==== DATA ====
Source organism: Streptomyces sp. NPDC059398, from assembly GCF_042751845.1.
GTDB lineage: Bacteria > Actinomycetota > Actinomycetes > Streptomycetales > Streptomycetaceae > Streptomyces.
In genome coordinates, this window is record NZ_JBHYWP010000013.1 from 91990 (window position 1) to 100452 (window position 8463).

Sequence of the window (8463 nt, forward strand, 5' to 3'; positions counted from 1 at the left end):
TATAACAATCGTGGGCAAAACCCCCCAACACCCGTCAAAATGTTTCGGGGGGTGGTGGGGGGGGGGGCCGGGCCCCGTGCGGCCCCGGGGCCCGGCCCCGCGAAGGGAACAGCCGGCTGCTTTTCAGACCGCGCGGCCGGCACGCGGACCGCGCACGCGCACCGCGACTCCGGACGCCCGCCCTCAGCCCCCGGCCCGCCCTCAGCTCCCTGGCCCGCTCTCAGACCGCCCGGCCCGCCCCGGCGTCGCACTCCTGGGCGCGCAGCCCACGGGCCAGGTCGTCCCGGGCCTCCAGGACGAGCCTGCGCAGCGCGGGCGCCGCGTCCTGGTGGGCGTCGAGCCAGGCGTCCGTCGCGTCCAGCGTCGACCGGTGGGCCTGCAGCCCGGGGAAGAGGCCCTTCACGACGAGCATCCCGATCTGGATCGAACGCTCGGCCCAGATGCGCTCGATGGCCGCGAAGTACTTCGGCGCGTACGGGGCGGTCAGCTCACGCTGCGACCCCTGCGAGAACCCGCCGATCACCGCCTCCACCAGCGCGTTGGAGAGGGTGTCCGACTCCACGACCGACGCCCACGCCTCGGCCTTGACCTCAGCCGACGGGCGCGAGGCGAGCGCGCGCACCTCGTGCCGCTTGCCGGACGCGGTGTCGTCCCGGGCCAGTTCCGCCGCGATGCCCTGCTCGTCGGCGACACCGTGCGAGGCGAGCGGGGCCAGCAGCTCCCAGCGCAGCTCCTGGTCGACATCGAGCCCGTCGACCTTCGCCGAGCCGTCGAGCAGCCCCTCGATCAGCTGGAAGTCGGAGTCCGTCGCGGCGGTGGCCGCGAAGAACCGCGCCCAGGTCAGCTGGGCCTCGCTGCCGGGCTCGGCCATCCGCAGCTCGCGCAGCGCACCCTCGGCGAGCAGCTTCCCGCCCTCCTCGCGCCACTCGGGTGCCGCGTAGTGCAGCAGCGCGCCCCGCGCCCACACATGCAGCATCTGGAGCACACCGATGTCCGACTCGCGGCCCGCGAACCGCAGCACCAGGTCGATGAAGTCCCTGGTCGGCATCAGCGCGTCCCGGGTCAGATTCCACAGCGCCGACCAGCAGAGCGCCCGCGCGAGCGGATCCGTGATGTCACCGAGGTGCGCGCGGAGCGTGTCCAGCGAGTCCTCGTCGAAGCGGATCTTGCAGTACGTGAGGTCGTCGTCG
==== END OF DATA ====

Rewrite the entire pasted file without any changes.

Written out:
Source organism: Streptomyces sp. NPDC059398, from assembly GCF_042751845.1.
GTDB lineage: Bacteria > Actinomycetota > Actinomycetes > Streptomycetales > Streptomycetaceae > Streptomyces.
In genome coordinates, this window is record NZ_JBHYWP010000013.1 from 91990 (window position 1) to 100452 (window position 8463).

Sequence of the window (8463 nt, forward strand, 5' to 3'; positions counted from 1 at the left end):
TATAACAATCGTGGGCAAAACCCCCCAACACCCGTCAAAATGTTTCGGGGGGTGGTGGGGGGGGGGGCCGGGCCCCGTGCGGCCCCGGGGCCCGGCCCCGCGAAGGGAACAGCCGGCTGCTTTTCAGACCGCGCGGCCGGCACGCGGACCGCGCACGCGCACCGCGACTCCGGACGCCCGCCCTCAGCCCCCGGCCCGCCCTCAGCTCCCTGGCCCGCTCTCAGACCGCCCGGCCCGCCCCGGCGTCGCACTCCTGGGCGCGCAGCCCACGGGCCAGGTCGTCCCGGGCCTCCAGGACGAGCCTGCGCAGCGCGGGCGCCGCGTCCTGGTGGGCGTCGAGCCAGGCGTCCGTCGCGTCCAGCGTCGACCGGTGGGCCTGCAGCCCGGGGAAGAGGCCCTTCACGACGAGCATCCCGATCTGGATCGAACGCTCGGCCCAGATGCGCTCGATGGCCGCGAAGTACTTCGGCGCGTACGGGGCGGTCAGCTCACGCTGCGACCCCTGCGAGAACCCGCCGATCACCGCCTCCACCAGCGCGTTGGAGAGGGTGTCCGACTCCACGACCGACGCCCACGCCTCGGCCTTGACCTCAGCCGACGGGCGCGAGGCGAGCGCGCGCACCTCGTGCCGCTTGCCGGACGCGGTGTCGTCCCGGGCCAGTTCCGCCGCGATGCCCTGCTCGTCGGCGACACCGTGCGAGGCGAGCGGGGCCAGCAGCTCCCAGCGCAGCTCCTGGTCGACATCGAGCCCGTCGACCTTCGCCGAGCCGTCGAGCAGCCCCTCGATCAGCTGGAAGTCGGAGTCCGTCGCGGCGGTGGCCGCGAAGAACCGCGCCCAGGTCAGCTGGGCCTCGCTGCCGGGCTCGGCCATCCGCAGCTCGCGCAGCGCACCCTCGGCGAGCAGCTTCCCGCCCTCCTCGCGCCACTCGGGTGCCGCGTAGTGCAGCAGCGCGCCCCGCGCCCACACATGCAGCATCTGGAGCACACCGATGTCCGACTCGCGGCCCGCGAACCGCAGCACCAGGTCGATGAAGTCCCTGGTCGGCATCAGCGCGTCCCGGGTCAGATTCCACAGCGCCGACCAGCAGAGCGCCCGCGCGAGCGGATCCGTGATGTCACCGAGGTGCGCGCGGAGCGTGTCCAGCGAGTCCTCGTCGAAGCGGATCTTGCAGTACGTGAGGTCGTCGTCG